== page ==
The Non-Nerd’s Guide to Comic Con

51cwj7rjrvlWe are thrilled to welcome today’s guest (and previous contributor) Kathryn Purdie and congratulate her on the release of her second book Crystal Blade. 

So you’ve never attended a comic con, but suddenly this year’s event sounds intriguing because the ridiculously attractive star of your favorite CW show will be there. So you crack. You buy yourself tickets to three days of . . . otherness . . . and now you’re getting cold feet. You’ll be entering the unknown Land of the Nerds, but you’re a cool kid. How will you fit in? And what exactly will you do at said comic con other than stand in a long line waiting for a picture and autograph with your too-gorgeous-to-be-living TV idol? Don’t sweat it. With my help, we’ll have you donning fairy wings and superhero tights in no time. (Kidding, not kidding.) So take a deep breath and read up. Here are your basic comic con survival skills:


  • Accept you’re a nerd. If you define a nerd as a person willing to spend good money on celebrity sightings and dress-up, then guess what? You’ve already done that by buying tickets to this madness. Own your inner nerd! Be the nerd! Embrace the nerd! A secret truth: nerds have more fun. Moving on . . .


  • Dress up. Comic Con is basically Halloween on steroids. Who doesn’t want to see that? Now you can either spend your time gawking at all the grown-ups walking around in questionably form-fitted pleather and rolling your eyes at them, but secretly wishing you’d also spent the last year bedazzling your own costumes, or you can just swallow your pride and commit to the experience. When in Rome, right? Having said that, don’t feel pressured to have the best costume in Hall A. Chances are you haven’t planned well in advance, so keep it simple. Be another Star War’s Rey, among a sea of Reys, or throw on a Superman t-shirt. In the very least, you’ll get some nods for effort from your better-dressed cosplaying clones. But if you put a little more effort into it, you’ll likely become a celebrity yourself! Everyone will want to chat about your costume and take pictures with you. Case in point: a year ago, my author friend, Ilima Todd, went as the wall from Stranger Things. She wore a 70s patterned blouse with a painted-on alphabet and a string of Christmas lights woven throughout—a simple, but super creative costume! 14225593_661261700716344_6988909043799797441_nThat was the first year she dressed up, and it ended up being her favorite comic con…all because she dared to cosplay!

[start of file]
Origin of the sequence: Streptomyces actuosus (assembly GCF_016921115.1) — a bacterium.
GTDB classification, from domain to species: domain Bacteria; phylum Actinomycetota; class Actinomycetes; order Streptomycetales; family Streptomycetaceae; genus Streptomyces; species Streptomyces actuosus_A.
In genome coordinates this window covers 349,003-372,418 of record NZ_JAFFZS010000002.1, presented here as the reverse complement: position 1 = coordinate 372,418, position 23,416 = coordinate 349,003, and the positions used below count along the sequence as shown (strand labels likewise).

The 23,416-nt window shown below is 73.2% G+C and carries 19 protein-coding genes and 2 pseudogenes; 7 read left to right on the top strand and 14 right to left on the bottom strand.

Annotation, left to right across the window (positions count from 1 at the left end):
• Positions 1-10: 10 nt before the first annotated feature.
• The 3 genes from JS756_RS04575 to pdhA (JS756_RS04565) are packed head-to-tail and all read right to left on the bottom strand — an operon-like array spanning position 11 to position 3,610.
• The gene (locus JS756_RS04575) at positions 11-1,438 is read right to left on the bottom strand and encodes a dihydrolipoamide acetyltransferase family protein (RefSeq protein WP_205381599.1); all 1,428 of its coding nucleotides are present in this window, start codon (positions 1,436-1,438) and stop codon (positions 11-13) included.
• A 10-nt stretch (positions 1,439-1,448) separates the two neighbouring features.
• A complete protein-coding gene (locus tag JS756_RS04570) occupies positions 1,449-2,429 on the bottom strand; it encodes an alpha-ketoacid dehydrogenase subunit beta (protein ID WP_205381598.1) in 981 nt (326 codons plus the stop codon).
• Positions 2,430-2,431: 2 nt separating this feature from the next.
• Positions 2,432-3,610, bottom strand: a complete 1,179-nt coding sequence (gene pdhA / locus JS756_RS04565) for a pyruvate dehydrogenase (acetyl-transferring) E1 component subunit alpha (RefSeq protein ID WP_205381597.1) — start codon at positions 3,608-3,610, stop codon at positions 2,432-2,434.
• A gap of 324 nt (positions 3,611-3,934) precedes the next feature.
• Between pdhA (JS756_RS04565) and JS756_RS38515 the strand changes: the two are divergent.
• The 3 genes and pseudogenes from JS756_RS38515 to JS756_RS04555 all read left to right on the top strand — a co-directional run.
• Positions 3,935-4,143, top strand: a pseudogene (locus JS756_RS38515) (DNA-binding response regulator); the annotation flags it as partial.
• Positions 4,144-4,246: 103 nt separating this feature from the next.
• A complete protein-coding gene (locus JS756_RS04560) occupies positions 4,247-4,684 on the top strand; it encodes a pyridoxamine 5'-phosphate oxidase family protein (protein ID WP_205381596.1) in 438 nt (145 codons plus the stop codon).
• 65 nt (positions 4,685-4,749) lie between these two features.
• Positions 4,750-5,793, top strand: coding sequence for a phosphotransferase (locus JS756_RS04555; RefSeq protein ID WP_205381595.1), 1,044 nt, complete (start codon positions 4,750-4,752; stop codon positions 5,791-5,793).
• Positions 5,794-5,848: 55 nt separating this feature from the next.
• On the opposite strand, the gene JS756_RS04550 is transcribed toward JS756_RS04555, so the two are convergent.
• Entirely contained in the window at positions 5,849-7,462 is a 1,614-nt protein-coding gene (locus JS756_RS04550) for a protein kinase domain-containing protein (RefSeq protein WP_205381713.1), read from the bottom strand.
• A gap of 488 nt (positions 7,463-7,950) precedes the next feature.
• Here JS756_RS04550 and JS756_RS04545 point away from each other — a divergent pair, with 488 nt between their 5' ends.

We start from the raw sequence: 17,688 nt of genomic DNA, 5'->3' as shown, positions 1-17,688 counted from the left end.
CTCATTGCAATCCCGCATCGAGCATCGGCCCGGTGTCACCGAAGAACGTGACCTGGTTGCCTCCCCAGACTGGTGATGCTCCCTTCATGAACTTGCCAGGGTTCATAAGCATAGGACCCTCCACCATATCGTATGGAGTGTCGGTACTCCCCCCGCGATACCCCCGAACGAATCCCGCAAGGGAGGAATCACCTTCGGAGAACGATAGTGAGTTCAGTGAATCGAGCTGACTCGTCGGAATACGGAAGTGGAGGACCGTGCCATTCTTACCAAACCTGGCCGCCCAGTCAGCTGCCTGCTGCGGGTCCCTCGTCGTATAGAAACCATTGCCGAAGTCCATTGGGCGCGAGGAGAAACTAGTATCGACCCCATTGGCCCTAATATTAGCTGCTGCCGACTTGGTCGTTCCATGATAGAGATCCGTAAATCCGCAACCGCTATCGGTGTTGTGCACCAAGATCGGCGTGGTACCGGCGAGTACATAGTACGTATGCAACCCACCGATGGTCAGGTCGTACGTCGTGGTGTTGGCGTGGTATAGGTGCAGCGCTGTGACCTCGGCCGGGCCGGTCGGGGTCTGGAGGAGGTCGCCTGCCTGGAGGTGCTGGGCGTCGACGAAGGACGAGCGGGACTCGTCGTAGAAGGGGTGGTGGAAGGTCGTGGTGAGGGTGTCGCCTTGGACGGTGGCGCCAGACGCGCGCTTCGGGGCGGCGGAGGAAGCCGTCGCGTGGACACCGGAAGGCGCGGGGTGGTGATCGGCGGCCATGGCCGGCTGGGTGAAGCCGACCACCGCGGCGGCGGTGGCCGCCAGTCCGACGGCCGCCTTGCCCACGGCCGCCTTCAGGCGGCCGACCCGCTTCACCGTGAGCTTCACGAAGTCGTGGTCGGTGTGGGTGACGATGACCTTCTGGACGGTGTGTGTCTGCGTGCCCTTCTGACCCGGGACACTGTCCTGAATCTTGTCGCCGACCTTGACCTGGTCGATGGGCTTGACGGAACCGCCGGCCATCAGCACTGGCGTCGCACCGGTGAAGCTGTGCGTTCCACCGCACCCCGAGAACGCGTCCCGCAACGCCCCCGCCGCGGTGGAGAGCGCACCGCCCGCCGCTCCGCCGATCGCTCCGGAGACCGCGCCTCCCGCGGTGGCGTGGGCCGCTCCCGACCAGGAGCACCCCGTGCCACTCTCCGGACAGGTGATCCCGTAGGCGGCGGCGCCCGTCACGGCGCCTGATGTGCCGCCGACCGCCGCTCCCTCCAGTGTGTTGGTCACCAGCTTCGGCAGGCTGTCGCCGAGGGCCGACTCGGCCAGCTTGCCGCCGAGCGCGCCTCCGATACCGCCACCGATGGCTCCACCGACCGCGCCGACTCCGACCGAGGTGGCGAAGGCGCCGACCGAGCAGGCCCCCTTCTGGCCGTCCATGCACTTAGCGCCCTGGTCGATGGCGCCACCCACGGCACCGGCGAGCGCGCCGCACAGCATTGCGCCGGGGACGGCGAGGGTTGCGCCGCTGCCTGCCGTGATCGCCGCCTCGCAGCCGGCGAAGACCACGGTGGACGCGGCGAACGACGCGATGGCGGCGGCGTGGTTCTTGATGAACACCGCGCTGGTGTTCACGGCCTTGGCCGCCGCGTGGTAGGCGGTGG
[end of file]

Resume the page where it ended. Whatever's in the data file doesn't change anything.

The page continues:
• Talk to strangers. Fans work for months on their costumes. They love compliments and being asked to pose for a picture. But please be respectful! Comic cons are filled with signs saying “cosplay is not consent” for a reason.
  • Make a plan. Comic cons are held in HUGE venues sardine-packed with Klingons, vampires, and gorgons, waiting in long lines to meet the same celebrities you are. But there is so much more to do! You can attend panels and hear special guests nerd out over their love of all things Tolkien, Marvel, or Doctor Who. Additionally, celebrities are often interviewed or on panels themselves, where you can listen to them speak for more than the ten seconds you’ll get with them one-on-one in the cattle call of the autograph lines. But if you don’t plan ahead, you might be too distracted by Captain America’s real shield or a fan’s stunning replica of R2-D2 and miss out on some of the best con events. Bonus: attending a panel is a nice escape from the crowds and a chance to rest your aching feet.


  • Good shoes are a cosplayer’s best friend. Okay, so your Nikes aren’t period accurate to the 1920s mobster getup you’re wearing. Let it go. Your feet will thank you later. Remember those huge venues I mentioned above? That means you’ll be doing a lot of walking and queuing up for autographs and events over these three days. Happy feet make happy con-goers!
  • Bring a friend. Your first comic con will be an unforgettable experience. You’ll be sure to tell people all about it later, but sharing it with someone during the con is even better! So find the Luke to your Leia, the Thing 1 to your Thing 2, and remember two nerds are better than one.IMG_1757.jpg

I hope you’ve gone from tentative to pumped up, all by the workings of this magical article. 😉 If you happen to be at this year’s Salt Lake Comic Con, be sure to come and say hi! You can look me up on the panel schedule at I may be wearing my Imperial Russian ball gown.

Maybe people will think I’m Anastasia.

Works for me!


dfc83-webedit-11editedKathryn Purdie is the author of the YA fantasy, BURNING GLASS and CRYSTAL BLADE (Katherine Tegen Books/HarperCollins). She lives near Salt Lake City, Utah, with her husband and three children. Kathryn is a trained classical actress who studied at the Oxford School of Drama and was inspired to write her debut trilogy while recovering from donating a kidney to her older brother. Find her online at